CANADIAN AND AFRICAN ACTIVISTS CALL ON G8/G20 LEADERS TO TAKE ACTION ON AIDS CRISIS AT HOME AND ABROAD
Toronto, June 22, 2010 - AIDS activists called today on G8 and G20 leaders to take decisive action during their upcoming summits in Toronto to help overcome HIV/AIDS both in Canada and in developing countries.
This year is the target date set by G8 countries for achieving "universal access" to HIV prevention services and to HIV care, treatment and support. Yet global action on AIDS is falling off the G8 agenda, despite repeated promises.
"There's been much talk about this being the 'accountability summit', yet many G8 countries are cynically using the financial crisis to flat-line or cut AIDS funding, despite the earlier commitments to universal access at Gleneagles in 2005," said Stephen Lewis, former UN Special Envoy on HIV/AIDS in Africa. "When billions can be found to bail out corporations, this plea of destitution when it comes to supporting countries bearing the crushing burden of AIDS is patently fraudulent."
Lewis' call for action by the G8 was echoed by Siphiwe Hlope, a grandmother, a founding member of Swaziland Positive Living (SWAPOL), and one of the first women in Swaziland to declare publicly her HIV-positive status. "Why should it be that our families, our children, suffer and die, when we know what is needed to prevent new HIV infections and there are medicines that can save millions when they're made available and affordable?"
Denise Lambert of the Canadian Aboriginal AIDS Network (CAAN) and the Kimamow Atoskanow Foundation northwest of Edmonton, highlighted the parallels between the crises faced by many developing countries and the challenges facing Aboriginal communities in Canada. "This disease is taking a terrible toll on Aboriginal peoples in Canada," she said. "In some areas, we are seeing HIV prevalence figures among Aboriginal people on par with many heavily-affected developing countries."
In the face of the ongoing global AIDS crisis, other Canadian activists outlined what Canada can do to address AIDS abroad and at home.
"There has been tremendous progress in recent years in scaling up HIV prevention measures and getting people on treatment," said Nicci Stein, Executive Director of the Interagency Coalition on AIDS and Development (ICAD). "But the response will stall if countries such as Canada and the other G8 nations don't keep their promises on development assistance, including by financing the Global Fund to Fight AIDS, Tuberculosis and Malaria. Global Fund-supported programs to fight these three diseases are essential complements to a much-needed initiative on maternal and child health."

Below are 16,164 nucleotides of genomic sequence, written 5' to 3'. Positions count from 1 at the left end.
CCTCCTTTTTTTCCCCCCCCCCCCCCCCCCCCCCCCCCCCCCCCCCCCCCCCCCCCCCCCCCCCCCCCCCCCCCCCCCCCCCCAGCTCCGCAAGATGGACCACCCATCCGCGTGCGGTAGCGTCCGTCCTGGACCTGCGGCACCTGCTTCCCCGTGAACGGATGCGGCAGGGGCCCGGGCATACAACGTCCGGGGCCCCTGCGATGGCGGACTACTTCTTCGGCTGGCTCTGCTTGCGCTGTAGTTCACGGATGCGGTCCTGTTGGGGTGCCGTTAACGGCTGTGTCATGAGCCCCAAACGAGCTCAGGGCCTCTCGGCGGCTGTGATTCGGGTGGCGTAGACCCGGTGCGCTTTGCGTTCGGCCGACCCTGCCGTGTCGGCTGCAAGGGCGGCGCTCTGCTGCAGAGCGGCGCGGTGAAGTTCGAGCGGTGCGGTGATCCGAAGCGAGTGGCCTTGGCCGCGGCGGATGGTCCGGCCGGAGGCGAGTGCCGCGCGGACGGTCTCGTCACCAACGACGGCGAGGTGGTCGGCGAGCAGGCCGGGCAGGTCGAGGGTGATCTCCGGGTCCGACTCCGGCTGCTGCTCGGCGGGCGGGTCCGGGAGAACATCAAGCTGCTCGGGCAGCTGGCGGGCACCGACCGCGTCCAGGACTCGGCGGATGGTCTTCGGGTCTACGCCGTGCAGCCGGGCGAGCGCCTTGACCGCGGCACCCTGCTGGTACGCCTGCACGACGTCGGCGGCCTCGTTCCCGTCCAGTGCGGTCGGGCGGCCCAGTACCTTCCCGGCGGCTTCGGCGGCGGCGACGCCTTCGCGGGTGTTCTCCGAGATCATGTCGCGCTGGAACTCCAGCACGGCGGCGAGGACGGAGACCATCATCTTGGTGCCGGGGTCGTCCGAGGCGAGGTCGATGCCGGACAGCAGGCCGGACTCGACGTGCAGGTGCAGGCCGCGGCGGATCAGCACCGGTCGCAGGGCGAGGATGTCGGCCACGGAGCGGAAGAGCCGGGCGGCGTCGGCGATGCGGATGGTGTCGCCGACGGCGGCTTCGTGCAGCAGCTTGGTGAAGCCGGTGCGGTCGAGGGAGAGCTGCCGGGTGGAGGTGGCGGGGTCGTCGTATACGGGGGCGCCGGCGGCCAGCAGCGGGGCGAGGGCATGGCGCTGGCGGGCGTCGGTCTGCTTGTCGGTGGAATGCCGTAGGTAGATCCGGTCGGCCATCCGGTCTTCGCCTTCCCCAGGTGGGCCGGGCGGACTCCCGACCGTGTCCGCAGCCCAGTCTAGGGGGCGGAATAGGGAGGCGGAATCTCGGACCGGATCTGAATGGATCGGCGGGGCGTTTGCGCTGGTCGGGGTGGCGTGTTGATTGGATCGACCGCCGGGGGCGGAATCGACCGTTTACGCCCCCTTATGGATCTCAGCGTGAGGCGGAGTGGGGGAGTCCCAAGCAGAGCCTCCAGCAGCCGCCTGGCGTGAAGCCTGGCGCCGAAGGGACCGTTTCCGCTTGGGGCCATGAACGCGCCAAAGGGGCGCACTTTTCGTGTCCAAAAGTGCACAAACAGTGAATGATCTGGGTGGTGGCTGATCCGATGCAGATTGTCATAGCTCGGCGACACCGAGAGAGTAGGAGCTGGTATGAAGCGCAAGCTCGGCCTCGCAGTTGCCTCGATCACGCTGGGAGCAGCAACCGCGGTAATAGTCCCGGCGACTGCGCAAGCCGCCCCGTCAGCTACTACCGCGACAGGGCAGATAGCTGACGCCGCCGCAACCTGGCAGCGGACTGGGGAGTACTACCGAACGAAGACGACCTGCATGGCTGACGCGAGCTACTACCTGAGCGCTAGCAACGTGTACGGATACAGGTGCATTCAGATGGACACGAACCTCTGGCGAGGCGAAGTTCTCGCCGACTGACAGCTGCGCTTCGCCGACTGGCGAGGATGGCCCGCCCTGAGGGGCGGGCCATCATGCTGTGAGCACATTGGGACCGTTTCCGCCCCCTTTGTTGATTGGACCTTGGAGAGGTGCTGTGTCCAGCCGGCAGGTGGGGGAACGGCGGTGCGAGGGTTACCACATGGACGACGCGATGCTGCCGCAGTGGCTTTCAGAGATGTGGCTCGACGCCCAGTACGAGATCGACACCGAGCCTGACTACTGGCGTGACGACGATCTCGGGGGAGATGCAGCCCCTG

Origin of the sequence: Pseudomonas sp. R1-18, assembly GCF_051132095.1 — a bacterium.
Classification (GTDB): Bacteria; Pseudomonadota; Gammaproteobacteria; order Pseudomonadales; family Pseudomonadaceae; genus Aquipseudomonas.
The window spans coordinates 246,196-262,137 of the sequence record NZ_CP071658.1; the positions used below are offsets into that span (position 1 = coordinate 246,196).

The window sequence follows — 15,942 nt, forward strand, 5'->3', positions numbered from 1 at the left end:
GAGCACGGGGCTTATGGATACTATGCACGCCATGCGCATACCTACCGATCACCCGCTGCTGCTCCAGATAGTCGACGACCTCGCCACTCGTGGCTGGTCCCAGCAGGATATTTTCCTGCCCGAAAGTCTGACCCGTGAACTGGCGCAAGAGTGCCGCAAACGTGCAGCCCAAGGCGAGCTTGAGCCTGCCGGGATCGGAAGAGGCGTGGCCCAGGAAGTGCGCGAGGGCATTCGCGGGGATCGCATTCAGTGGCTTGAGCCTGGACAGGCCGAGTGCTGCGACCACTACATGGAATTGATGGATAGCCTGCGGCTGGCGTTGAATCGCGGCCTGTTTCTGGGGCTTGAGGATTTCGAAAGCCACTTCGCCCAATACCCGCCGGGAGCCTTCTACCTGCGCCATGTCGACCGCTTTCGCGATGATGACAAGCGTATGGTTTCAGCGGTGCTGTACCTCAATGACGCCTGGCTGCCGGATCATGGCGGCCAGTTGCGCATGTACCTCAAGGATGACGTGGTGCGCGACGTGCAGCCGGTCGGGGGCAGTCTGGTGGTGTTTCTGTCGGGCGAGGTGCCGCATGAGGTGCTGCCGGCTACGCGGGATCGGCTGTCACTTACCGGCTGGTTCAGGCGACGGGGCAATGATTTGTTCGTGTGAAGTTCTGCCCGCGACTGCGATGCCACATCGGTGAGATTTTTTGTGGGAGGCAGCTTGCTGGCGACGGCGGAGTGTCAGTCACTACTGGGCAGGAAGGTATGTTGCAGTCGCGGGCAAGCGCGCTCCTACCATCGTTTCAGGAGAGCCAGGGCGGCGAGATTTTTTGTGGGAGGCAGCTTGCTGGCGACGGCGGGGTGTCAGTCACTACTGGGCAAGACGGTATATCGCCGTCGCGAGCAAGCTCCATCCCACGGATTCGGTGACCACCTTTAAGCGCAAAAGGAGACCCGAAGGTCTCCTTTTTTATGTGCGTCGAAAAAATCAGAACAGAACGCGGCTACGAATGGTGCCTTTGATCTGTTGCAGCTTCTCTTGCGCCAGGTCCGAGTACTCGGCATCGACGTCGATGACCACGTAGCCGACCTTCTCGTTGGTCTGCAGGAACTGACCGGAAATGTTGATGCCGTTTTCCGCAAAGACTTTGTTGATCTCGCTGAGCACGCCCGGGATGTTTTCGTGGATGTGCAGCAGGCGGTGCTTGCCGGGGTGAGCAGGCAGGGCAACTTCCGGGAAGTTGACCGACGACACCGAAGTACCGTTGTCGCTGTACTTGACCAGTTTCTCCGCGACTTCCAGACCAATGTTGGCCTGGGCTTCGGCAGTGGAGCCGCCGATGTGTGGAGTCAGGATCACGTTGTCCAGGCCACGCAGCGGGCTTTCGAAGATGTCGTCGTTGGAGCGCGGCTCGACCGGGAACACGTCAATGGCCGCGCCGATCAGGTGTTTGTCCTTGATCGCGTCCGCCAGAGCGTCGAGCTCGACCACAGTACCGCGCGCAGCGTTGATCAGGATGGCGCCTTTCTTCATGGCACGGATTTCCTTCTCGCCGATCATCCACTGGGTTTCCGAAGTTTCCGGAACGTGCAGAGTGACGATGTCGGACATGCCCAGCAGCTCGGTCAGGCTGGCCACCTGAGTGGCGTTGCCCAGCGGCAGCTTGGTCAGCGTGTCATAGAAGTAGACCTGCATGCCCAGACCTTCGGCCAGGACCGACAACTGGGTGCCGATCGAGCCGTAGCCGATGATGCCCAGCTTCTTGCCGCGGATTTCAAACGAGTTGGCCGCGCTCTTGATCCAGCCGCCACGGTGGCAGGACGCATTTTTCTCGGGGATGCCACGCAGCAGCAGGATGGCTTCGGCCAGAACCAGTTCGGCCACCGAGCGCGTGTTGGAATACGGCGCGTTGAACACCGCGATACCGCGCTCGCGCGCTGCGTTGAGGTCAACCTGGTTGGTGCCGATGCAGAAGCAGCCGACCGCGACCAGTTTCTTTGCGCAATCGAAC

In the last six years, the Global Fund to Fight AIDS, Tuberculosis and Malaria has supported developing country programs that have saved an estimated 5 million lives and are preventing more than 3500 new HIV infections a day.
On behalf of the National Advocacy Committee for the Grandmothers to Grandmothers Campaign of the Stephen Lewis Foundation, Peggy Edwards echoed the call for Canada to confirm increased, multi-year support to the Global Fund. "To turn the tide on the global HIV epidemic, the Global Fund needs an estimated US$20 billion over the next three years. Given what we've been contributing in recent years, Canada should commit to funding 5 percent of this. This would be about $10 per Canadian per year, with a huge impact on preventing and treating HIV, TB and malaria," said Edwards. More than 300 Canadian and African grandmothers are gathering in Toronto later this week on the eve of the summits.
Richard Elliott, Executive Director of the Canadian HIV/AIDS Legal Network, highlighted another, complementary way Canada can help respond to AIDS in the developing world, including reducing child mortality from AIDS. "The resources that must be mobilized to scale up AIDS treatment will have all the more impact if countries can buy the medicines they need at lower prices. Parliamentarians could help by passing Bill C-393 to fix the flaws in Canada's Access to Medicines Regime, which was created 6 years ago to help developing countries get access to lower-cost, generic versions of expensive, brand-name drugs, but has delivered little so far."
Ron Rosenes, a long-term activist living with HIV and a spokesperson for the Canadian Treatment Action Council (CTAC), noted that access to medicines and needed health services is still a barrier within Canada as well, particularly for marginalized populations and for some Aboriginal communities. "Equal, timely access to medicines in Canada requires a national pharmacare plan," said Rosenes. "Furthermore, we need to address developing world conditions in our own country to ensure that people have access to quality health care regardless of where they live."
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Reproduced with permission - "Canadian HIV/AIDS Legal Network"
Canadian HIV/AIDS Legal Network